The importance of this weekend’s series on field is obvious then; important too is the work going on upstairs. Like every playoff-bound team, Toronto will need to figure out how to cull the bloated September bench down to a 25 man October squad. Names will have to be erased and feelings hurt. Here’s my suggestions for the best 25 to take to the ALDS. Most are obvious, of course, but the last couple of spots are where it gets interesting. For example, there is the question of how many pitchers to take along. Given the increased days off during the post-season, it should be easy enough to get by with just 4 starters; although it’s great to have a huge bullpen, I’d opt for just 7 relievers to begin with, thus allowing a bit more flexibility on the regular bench, something of added worth with Troy Tulowitzki being questionable still.
Catcher- Russell Martin
First Base – Justin Smoak . Recent power surge has helped his cause and having EE play too many games on the field seems a bit worrisome health-wise
Second Base- Ryan Goins. He’d be the pick even hitting like he did in the past, given his plus-factor defense but he’s been hitting pretty nicely lately (7 for 15 in last 5 games, upping his average to .252 compared to .213 in previous two seasons).
Shortstop- Troy Tulowitzki. Would be a no-brainer ordinarily but a bit of a question mark with his shoulder injury. However, he’s expected to get some game time this weekend and according to Gregor Chisholm, took 6 at bats in a simulated game yesterday with little problem. Tulowitzki at 80% is probably better than the alternative at 100%
Third Base– Josh Donaldson
Left Field- Ben Revere, the leadoff man AA hoped he was trading for has arrived
Center Field– Kevin Pillar, last week’s AL Player of the Week
Right Field – Jose Bautista
Designated Hitter – Edwin Encarnacion
That’s the easy part. Tougher, the subs. As said, I’d go with five bench players, crossing fingers that 7 bullpen arms will be enough.
Backups – Dioner Navarro. A competent enough backstop and good bat to have on the bench, plus Estrada’s favored catcher lately.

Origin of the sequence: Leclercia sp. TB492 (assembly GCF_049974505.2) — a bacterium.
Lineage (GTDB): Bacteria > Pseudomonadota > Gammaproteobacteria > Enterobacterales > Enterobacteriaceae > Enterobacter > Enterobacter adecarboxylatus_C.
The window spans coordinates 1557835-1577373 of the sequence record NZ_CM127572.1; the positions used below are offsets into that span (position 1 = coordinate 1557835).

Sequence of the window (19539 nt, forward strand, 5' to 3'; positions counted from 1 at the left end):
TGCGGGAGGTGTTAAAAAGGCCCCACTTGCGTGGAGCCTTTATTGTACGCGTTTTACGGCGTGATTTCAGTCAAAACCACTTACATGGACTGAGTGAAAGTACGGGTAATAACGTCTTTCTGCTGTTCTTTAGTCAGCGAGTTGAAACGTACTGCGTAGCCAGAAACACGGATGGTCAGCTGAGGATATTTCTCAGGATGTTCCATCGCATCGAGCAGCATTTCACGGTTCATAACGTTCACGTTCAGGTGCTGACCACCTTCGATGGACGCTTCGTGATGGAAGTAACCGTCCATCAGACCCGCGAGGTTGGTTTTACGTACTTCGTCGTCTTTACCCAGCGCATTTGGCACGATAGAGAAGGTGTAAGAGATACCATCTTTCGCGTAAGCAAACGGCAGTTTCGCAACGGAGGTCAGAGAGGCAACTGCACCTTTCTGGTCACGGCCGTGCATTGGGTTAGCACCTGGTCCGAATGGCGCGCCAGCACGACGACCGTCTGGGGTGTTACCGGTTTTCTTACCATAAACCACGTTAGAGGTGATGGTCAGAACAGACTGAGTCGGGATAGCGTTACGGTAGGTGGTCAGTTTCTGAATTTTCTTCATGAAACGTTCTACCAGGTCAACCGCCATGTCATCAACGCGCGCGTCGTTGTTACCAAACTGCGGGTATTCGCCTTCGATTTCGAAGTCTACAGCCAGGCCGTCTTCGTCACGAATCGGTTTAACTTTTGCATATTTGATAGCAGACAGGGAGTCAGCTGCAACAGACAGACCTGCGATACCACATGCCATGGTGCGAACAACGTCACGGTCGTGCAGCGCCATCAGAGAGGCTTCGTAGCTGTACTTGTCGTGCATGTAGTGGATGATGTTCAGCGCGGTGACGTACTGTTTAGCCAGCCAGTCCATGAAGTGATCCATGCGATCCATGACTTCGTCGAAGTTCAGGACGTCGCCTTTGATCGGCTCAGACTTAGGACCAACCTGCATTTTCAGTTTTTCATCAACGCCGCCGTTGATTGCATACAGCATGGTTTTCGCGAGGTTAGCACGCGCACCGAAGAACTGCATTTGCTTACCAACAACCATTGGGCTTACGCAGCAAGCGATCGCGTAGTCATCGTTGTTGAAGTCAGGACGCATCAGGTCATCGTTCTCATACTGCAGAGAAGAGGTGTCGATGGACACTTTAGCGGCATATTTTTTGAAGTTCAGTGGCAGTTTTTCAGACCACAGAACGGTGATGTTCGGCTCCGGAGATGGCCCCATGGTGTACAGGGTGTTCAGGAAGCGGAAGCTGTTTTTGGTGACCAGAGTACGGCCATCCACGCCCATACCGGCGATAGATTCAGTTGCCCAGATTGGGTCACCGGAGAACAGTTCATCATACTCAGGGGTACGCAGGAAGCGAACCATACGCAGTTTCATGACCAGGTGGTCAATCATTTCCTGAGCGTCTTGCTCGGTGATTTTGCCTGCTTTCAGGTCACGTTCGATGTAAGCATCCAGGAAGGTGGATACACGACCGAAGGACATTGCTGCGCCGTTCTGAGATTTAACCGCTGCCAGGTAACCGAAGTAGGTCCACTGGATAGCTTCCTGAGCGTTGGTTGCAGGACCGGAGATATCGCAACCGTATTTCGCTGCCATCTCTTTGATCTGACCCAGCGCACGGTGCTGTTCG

Chris Collabello . An easy choice given how good his bat’s been all year and his versatility, if not grace, at different positions
Cliff Pennington . Not hitting much since arriving in Toronto, but has played 4 positions and has nearly 800 career games under his belt. The best bet to take over at short should Troy T. not be as healthy as thought
…which leaves two spots. There’s a need for a backup outfielder , and either Dalton Pompey or Ezquiel Carrera could qualify. Although the latter is a better all-around player, I’d have to defer to the Torontonian and bring along Pompey based on his speed. No wonder his last five appearances have all been pinch run situations; he’s 6 for 6 in steals in his brief tour with Toronto. Carrera’s a steadier bat but Pompey could be invaluable in a tie game, ninth inning should Navarro be the winning run…
for the fifth and final backup player, although it’s tempting to bring along Josh Thole in case R.A. is pitching and ’cause it’s never a bad thing to have a third catcher, Tulo’s health would make me lean towards another infielder. Since Darwin Barney is ineligible (arriving after Sep.1), that leaves the crowd-pleasing Munenori Kawasaki. Besides being able to play any infield spot, Kawasaki can lay down a bunt and you never know when that might come in handy if pinch hitting is called for.
There we have 14 position players to bring home the hardware for the fans. Next up, we’ll look to the 11 pitchers whose arms can get it done for the Jays…bl
The drought is over!! After 21 years of futility, we know the Blue Jays have a shot at winning it all this season!! Today’s win over Tampa not only gives them the biggest win total since 1993 but also guarantees them their first post-season berth since that year!
In coming days there’ll be time to break down the possible match-ups, evaluate Toronto’s October roster. But today is all about saying “YES!” and congrats to the team, to John Gibbons, to Alex Anthopoulos who’s shown a newfound determination to winning this year, and to all the fans back up north who’ve supported through thick and thin… but cheered harder the last couple of months!
Bring on October!!